November 2020 - the Ruddy Duck
The Ruddy Duck is a compact duck with a stiff tail that is often held upright out of the water. The male ducks have all the color; females are “brownish”. The males, in summer, have a light blue scoop-shaped bill, chestnut bodies, a black cap on the top of the head with white cheeks. Come winter, the males turn dullish brown like the females.
Ruddy ducks are about 13-17 inches long, weigh between 10 and 30 ounces, with a wingspan of 22-24 inches.
Meal time mostly happens at night when they dive and feed on aquatic invertebrates like midge larvae. A few aquatic plants and seeds round out the diet. They dive to the bottom of a shallow pond, strain mud through thin plates on their bills to capture prey. During the day, they snooze with their head tucked under a wing, and their tail cocked upwards.
They are in our area mostly year-round but more common in winter, and near our rivers, ponds and lakes. A short-distant migrant traveling at night, birds may move to the coast for breeding.
Courtship display by the male includes sticking that stiff tail in the air and striking their bill against their inflated chest to release air bubbles as water is forced from their feathers. And then they belch! The males may also run across the water to make popping sounds with their feet.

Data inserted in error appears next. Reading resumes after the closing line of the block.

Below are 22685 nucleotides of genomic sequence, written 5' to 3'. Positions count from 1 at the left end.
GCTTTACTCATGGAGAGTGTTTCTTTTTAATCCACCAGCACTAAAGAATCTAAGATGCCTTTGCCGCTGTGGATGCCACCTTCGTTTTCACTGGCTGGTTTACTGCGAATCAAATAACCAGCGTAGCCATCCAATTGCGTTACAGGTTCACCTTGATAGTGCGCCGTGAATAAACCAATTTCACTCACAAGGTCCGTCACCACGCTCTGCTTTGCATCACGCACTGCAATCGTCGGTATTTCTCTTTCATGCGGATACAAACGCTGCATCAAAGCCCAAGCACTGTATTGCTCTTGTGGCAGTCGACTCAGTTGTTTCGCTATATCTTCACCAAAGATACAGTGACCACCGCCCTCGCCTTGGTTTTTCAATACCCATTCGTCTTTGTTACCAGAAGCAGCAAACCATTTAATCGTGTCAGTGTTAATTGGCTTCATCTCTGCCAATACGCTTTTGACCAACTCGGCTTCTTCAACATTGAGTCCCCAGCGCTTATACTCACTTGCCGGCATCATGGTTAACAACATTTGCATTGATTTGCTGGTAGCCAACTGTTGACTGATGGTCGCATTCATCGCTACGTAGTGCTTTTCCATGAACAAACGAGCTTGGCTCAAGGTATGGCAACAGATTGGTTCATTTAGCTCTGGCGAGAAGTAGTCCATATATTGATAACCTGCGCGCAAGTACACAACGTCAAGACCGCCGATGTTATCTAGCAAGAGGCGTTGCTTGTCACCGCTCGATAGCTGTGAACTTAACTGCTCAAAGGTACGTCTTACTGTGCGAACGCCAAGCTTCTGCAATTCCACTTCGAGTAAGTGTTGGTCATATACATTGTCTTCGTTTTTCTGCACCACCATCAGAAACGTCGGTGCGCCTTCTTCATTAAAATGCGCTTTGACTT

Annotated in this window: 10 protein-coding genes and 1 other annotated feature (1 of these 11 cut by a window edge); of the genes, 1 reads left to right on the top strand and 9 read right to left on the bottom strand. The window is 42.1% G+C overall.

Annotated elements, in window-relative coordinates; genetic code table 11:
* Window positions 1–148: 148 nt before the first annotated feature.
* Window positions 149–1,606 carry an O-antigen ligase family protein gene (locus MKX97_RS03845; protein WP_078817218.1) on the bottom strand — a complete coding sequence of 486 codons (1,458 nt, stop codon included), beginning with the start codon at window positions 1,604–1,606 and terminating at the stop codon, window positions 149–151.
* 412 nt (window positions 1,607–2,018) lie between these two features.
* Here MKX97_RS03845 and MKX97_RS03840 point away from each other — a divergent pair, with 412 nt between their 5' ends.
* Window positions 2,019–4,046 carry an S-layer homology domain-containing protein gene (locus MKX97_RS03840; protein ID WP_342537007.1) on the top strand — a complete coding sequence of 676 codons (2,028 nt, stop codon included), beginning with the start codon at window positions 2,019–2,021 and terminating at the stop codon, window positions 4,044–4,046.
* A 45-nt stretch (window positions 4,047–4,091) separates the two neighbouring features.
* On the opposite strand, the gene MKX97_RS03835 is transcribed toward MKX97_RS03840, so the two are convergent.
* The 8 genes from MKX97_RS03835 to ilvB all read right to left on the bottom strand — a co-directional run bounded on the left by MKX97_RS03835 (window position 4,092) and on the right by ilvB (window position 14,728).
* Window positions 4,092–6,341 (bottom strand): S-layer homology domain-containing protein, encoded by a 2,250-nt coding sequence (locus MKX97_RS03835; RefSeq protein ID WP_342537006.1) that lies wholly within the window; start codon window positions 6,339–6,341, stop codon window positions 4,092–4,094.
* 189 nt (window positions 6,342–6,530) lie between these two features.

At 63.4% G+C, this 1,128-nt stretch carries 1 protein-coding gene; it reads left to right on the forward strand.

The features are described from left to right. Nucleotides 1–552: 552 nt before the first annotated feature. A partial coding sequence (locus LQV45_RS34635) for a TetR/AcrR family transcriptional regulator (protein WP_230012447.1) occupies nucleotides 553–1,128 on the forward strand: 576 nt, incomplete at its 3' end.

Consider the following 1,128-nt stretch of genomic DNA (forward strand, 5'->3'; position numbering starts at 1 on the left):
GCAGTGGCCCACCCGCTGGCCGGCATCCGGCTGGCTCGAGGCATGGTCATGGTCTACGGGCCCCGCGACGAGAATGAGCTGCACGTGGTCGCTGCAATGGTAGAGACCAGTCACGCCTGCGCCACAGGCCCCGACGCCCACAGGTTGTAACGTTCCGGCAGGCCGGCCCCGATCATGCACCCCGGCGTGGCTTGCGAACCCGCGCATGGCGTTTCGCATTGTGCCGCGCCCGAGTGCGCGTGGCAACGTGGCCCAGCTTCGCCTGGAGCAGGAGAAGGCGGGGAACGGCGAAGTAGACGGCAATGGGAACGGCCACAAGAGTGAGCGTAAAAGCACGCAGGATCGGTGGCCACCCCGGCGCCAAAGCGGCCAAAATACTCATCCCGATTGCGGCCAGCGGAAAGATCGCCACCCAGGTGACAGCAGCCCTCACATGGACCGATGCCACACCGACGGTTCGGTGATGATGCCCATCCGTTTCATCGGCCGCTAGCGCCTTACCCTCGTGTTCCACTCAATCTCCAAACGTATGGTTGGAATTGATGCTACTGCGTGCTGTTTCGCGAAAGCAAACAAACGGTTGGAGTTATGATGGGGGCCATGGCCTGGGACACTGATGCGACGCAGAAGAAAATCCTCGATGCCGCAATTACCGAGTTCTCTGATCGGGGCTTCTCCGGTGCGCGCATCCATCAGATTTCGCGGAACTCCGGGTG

Nests are placed in cattails and grasses from 2 to 10 inches above the water. The nest needs to be well supported and hidden by vegetation. This starts as a platform and slowly is built into a bowl-like nest made with dry plants materials or sometimes fresh, green vegetation and finished off with a canopy of vegetation over the nest. The clutch varies from 3-13 eggs which incubate for 20-26 days. Ducklings require little care from the mother and none from the father. Ducklings leave the nest just a day after hatching, and can swim and dive well.
Ruddy ducks spend most of their time in the water, swimming and diving when necessary to avoid predators. Though they fly fast, after running across the water to get airborne, they are not very maneuverable. These are prey for red-tail hawks, great horned owls, minks, raccoons and red foxes.
The genus for the ruddy duck, Oxyura jamaicensis, comes from Ancient Greek oxus meaning “sharp” and oura meaning “tail”. The jamaicensis means “from Jamaica”. This is the only stiff-tailed duck in North America.
Tri County Wildlife Care, a local nonprofit started in 1994, is dedicated to the rescue and rehabilitation of our native wildlife and helping our community live in balance with wildlife. They envision a world where wildlife and people thrive together. For more information call (209) 283-3245, or visit pawspartners.org.